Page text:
Then it got worse. In the audience, Winfrey leaned down with her microphone to ask a little blond girl if she had a question for Mister Rogers. Instead of answering, the child broke away from her mother, pushed past Winfrey, and ran down to the stage to hug him. As the only adult present not stunned by this, apparently, Fred Rogers knelt to accept her embrace.

Minutes later, he was kneeling again, this time to allay a small boy’s concerns about a miniature trolley installed on Winfrey’s stage to recall the famous one from his own show, the trolley that traveled to the Neighborhood of Make-Believe. The boy was worried about the tracks, which seemed to be canted precariously at the edge of the stage. As the two conferred quietly, Winfrey stood in the audience looking more than a little lost. Seeing that the show was slipping away from her, she signaled her crew to break to an ad.

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For Fred Rogers, it was always this way when he was with children, in person or on his hugely influential program. Every weekday, this soft-spoken man talked directly into the camera to address his television “neighbors” in the audience as he changed from his street clothes into his iconic cardigan and sneakers. Children responded so powerfully, so completely, to Rogers that everything else in their world seemed to fall away as he sang, “It’s a beautiful day in the neighborhood.” Then his preschool-age fans knew that he was fully engaged as Mister Rogers, their adult friend who valued his viewers “just the way you are.”

It was an offer of unconditional love — and millions took it. Mister Rogers’ Neighborhood often reached 10 percent of American households, five to ten million children each day who wanted to spend time with this quiet, slightly stooped, middle-aged man with a manner so gentle as to seem a little feminine.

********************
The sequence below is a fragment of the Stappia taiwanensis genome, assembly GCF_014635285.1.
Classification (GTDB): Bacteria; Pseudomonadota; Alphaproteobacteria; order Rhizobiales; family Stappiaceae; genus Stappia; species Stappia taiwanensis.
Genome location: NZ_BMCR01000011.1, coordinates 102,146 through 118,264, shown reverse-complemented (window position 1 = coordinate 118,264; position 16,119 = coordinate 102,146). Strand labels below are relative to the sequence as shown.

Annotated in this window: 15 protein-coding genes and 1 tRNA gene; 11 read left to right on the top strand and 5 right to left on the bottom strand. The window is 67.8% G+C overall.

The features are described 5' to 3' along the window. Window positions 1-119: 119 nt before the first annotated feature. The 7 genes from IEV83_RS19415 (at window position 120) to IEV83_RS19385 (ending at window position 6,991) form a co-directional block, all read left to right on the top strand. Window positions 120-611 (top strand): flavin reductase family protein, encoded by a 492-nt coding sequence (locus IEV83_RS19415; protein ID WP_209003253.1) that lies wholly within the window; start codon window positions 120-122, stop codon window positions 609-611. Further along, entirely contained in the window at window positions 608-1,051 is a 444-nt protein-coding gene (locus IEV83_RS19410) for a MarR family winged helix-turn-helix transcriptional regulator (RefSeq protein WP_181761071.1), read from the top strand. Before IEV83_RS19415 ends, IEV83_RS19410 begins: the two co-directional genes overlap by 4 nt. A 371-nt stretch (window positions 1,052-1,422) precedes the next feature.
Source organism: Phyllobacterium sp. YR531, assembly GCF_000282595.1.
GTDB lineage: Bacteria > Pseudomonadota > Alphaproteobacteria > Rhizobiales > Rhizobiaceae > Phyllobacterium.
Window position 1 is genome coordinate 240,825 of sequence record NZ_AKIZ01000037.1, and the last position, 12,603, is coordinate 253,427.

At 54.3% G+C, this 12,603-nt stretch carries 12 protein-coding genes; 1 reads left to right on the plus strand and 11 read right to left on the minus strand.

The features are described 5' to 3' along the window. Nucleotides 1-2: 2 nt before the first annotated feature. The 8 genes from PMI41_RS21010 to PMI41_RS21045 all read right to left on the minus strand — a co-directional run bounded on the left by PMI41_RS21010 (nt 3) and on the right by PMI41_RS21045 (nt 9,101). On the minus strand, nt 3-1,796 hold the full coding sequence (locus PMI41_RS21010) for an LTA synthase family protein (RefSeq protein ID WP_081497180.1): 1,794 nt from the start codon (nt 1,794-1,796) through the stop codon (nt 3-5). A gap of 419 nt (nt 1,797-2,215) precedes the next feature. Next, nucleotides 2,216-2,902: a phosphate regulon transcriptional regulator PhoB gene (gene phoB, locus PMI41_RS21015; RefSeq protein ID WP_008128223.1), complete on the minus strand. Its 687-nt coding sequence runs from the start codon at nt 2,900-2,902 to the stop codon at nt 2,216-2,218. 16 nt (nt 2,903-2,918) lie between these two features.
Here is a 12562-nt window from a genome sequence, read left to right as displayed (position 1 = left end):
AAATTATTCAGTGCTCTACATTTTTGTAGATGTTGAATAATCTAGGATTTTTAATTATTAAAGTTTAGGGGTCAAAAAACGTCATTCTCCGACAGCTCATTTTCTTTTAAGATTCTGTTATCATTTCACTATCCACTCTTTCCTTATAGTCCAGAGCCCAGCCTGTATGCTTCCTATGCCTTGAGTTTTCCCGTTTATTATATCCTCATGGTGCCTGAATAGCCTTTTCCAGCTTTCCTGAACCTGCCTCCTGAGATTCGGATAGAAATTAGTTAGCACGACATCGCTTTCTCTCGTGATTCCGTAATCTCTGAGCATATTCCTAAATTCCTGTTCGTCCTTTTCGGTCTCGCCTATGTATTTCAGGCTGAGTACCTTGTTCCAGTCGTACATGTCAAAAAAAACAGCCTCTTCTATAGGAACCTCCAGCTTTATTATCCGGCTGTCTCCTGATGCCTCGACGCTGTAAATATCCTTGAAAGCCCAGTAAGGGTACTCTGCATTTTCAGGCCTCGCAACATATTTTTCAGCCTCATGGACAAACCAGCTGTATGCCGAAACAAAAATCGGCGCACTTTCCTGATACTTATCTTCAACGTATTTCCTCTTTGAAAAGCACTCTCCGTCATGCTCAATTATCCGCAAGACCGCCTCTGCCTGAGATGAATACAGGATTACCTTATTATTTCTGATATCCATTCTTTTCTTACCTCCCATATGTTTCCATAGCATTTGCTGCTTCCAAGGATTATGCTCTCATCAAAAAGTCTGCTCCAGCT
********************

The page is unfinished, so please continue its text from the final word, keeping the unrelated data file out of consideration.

Over time, as new generations of parents — some of whom had grown up with the Neighborhood themselves — swelled the ranks of his admirers, Fred Rogers achieved something almost unheard of in television: He reached a huge nationwide audience with an educational program, a reach he sustained for almost four decades. Rogers became a national advocate for early education just at the time that psychologists, child-development experts, and researchers worldwide were finding that learning that takes place in the earliest years — social and emotional, as well as cognitive — is a crucial building block for successful and happy lives.

Mister Rogers’s appeal was evident from the beginning of his career, as the managers of WGBH in Boston discovered one day in April 1967. At that point, his program aired on the Eastern Educational Network (a PBS precursor) and was called Misterogers’ Neighborhood. It had been shown regionally for only a year. Recognizing its popularity, the managers organized a meet-the-host event and broadcast an invitation for Rogers’s young viewers to come to the station with their parents. The staff was prepared for a crowd of five hundred people.

Five thousand showed up. The line stretched down the street toward Soldiers Field, where the Harvard football team played, and created traffic slowdowns reminiscent of game days. The station quickly ran out of snacks for the children. As the line wound into the studio, Rogers insisted on kneeling to talk with each child, just as he would on Oprah Winfrey’s show nearly two decades later. The queue got longer and longer until it stretched past the stadium.

Abrams Books

Excerpted with permission from The Good Neighbor: The Life and Work of Fred Rogers by Maxwell King, which will be released by Abrams Books on Sept. 4, 2018.

Contact us at editors@time.com.